Some industrial estate developers are looking to leverage PV to help reduce daytime peak demand and, in turn, reduce initial electrical infrastructure costs. A small but increasing number of residential estate developers are installing a PV system and even storage batteries in every house to enhance salability to a market that values lower electricity bills and a greater degree of energy self-sufficiency.

Renewable Energy Agency

To address these issues and simplify the DNOs’ process for assessing PV connections, the University of Queensland launched an exciting two-year A$2.9 million (US$2.14 million) project, partly funded by the Australian Renewable Energy Agency’s (ARENA’s) Advancing Renewables program. The objective of the project is to develop and trial a highly sophisticated distribution network analysis tool designed to lower barriers to the connection of midsized PV systems to the MV or LV networks. All signs are promising that the project, which kicked off in December 2017, will not only deliver on its objective but identify myriad other uses for the state estimation algorithm (SEA) that underpins the analysis tool.

ARENA is interested in seeing network-related impediments to more PV connections reduced. Led by the University of Queensland, the Solar Enablement Initiative also includes electricity distributors Energex, United Energy and TasNetworks, Australian Power Institute, Energy Networks Australia, community builder Springfield City Group, Queensland University of Technology, and engineering and infrastructure advisory company Aurecon.

The project’s key objectives are to demonstrate the semiautomated network analysis tool and enable greater capacities of PV to be accommodated by distribution networks as well as providing a reliable mechanism to enable more flexibility in a PV system’s operation. This would reduce the protective measures a customer must adopt and fund.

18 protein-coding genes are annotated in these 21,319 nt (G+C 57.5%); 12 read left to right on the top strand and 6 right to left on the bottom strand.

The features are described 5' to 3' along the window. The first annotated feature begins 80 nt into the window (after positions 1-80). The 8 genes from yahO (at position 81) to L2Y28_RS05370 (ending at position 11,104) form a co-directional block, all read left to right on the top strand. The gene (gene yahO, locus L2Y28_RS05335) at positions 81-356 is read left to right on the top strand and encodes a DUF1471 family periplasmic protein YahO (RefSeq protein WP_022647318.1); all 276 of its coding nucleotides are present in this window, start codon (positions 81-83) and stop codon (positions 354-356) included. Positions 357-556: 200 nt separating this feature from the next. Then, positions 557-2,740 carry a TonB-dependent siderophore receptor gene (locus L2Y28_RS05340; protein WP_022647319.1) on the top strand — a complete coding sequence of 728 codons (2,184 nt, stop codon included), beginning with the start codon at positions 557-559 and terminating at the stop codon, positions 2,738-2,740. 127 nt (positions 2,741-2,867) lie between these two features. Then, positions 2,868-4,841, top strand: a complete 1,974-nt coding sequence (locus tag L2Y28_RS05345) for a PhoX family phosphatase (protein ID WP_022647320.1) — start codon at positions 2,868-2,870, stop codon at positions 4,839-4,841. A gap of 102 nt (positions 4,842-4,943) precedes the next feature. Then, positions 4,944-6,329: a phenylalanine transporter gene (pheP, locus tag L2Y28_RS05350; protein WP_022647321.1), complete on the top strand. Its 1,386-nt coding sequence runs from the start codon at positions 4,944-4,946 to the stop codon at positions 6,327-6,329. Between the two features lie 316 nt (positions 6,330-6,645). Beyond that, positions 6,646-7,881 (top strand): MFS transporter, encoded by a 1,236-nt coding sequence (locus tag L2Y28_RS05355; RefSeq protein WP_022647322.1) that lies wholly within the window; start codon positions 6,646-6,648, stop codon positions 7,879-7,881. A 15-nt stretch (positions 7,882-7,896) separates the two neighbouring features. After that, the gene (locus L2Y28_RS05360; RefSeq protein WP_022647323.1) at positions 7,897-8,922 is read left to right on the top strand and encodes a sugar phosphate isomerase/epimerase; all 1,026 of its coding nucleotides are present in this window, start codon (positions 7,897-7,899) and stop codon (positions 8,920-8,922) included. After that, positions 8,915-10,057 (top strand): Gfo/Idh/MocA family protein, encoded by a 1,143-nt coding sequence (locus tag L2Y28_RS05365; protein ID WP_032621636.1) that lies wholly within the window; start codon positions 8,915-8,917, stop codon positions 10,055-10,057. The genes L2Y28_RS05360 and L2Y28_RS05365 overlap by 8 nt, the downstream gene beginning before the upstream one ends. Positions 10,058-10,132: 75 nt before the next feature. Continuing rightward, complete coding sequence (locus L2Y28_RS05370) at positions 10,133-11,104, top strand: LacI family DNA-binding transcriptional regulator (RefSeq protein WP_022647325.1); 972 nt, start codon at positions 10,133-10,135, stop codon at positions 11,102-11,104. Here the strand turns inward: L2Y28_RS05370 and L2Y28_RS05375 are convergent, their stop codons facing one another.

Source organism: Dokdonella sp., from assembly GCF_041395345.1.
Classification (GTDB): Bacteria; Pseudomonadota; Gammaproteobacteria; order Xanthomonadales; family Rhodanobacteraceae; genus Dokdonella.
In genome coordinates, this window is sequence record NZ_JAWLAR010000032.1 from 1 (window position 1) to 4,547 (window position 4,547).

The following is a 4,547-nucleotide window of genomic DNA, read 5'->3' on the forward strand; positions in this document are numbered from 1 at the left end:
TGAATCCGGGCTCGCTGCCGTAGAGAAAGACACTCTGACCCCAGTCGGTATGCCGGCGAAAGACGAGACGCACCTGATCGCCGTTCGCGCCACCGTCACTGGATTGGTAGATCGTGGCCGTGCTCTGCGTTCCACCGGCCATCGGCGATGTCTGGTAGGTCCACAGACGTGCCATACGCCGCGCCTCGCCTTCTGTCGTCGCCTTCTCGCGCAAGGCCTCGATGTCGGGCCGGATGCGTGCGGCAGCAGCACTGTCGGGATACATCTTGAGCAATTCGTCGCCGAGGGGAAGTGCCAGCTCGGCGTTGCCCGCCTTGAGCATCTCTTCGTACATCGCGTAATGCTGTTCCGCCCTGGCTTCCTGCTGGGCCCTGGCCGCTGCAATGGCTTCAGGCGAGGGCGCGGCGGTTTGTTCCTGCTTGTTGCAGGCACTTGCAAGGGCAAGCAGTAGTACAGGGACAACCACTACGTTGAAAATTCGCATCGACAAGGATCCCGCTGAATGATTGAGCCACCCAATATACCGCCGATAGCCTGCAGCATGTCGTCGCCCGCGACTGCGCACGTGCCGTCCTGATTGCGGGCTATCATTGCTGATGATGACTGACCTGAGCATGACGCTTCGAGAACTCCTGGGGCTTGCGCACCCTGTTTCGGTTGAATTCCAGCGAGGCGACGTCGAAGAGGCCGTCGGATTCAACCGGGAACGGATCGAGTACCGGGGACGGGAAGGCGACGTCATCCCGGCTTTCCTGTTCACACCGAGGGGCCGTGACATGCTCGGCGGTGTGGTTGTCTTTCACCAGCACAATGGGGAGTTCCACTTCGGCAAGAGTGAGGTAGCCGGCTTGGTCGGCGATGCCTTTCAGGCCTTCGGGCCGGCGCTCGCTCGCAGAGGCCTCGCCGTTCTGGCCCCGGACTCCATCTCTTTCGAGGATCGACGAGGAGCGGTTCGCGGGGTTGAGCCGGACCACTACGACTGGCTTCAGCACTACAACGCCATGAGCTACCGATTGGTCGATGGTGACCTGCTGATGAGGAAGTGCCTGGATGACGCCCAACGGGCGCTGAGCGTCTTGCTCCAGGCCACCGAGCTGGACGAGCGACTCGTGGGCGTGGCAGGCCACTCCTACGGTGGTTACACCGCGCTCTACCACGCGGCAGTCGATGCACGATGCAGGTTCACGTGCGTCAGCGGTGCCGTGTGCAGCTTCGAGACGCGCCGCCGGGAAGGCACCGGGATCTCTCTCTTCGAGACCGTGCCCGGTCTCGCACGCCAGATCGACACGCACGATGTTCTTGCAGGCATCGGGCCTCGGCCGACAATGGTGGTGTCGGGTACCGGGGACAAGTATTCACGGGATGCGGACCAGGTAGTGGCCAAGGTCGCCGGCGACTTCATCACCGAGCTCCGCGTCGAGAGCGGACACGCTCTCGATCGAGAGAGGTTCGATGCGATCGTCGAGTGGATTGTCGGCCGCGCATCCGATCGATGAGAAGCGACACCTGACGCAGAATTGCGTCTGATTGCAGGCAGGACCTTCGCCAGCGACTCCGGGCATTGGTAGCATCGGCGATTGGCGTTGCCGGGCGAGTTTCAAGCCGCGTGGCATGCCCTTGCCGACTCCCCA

The capabilities are to quantify more accurately and efficiently the actual impact of PV on the distribution network, thereby enabling DNOs to allow larger capacities to connect and export energy to the network. This will provide value in increasing the export allowance limits on existing PV systems and eliminate the need for costly network augmentation to accommodate new connections.

State Estimation Algorithm

In simpler terms, the SEA combines and uses data on known parameters of the network, transformer set points and an incomplete set of output measurements to determine the operational conditions at every point in the network. Voltage recording meters in conjunction with statistical data are used to determine the operating state and utilisation of a typical distribution network. From these thousands of pieces of data, the SEA creates a more complete understanding of voltages, load flows and other aspects of the network’s operational state than previously possible.

State estimation is used extensively at the transmission system level, where it enables greatly improved use of the system’s true operational capacity, but—until now—it has not been adapted effectively for use at the distribution network level.
The key reason for this has been a lack of measurement coverage in the distribution network, imbalances between phases, the significant network size and the inability to apply traditional state estimation techniques to networks with insufficient coverage.